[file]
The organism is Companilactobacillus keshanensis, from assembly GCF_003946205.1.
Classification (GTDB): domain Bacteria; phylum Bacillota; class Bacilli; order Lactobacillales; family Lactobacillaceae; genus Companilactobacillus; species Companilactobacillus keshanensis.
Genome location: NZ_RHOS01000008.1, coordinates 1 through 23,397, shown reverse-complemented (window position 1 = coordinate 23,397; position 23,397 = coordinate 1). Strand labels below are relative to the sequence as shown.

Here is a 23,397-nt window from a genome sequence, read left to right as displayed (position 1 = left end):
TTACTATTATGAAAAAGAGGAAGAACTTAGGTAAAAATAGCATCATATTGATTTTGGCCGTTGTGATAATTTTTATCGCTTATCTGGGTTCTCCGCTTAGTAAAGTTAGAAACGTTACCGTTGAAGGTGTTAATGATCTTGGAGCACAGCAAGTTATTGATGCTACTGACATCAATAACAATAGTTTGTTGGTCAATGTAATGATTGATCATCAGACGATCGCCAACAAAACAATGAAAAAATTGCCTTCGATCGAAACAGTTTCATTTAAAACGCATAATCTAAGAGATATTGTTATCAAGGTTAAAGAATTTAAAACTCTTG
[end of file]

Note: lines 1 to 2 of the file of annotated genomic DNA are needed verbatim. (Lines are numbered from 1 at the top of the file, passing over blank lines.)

The organism is Companilactobacillus keshanensis, from assembly GCF_003946205.1.
Classification (GTDB): domain Bacteria; phylum Bacillota; class Bacilli; order Lactobacillales; family Lactobacillaceae; genus Companilactobacillus; species Companilactobacillus keshanensis.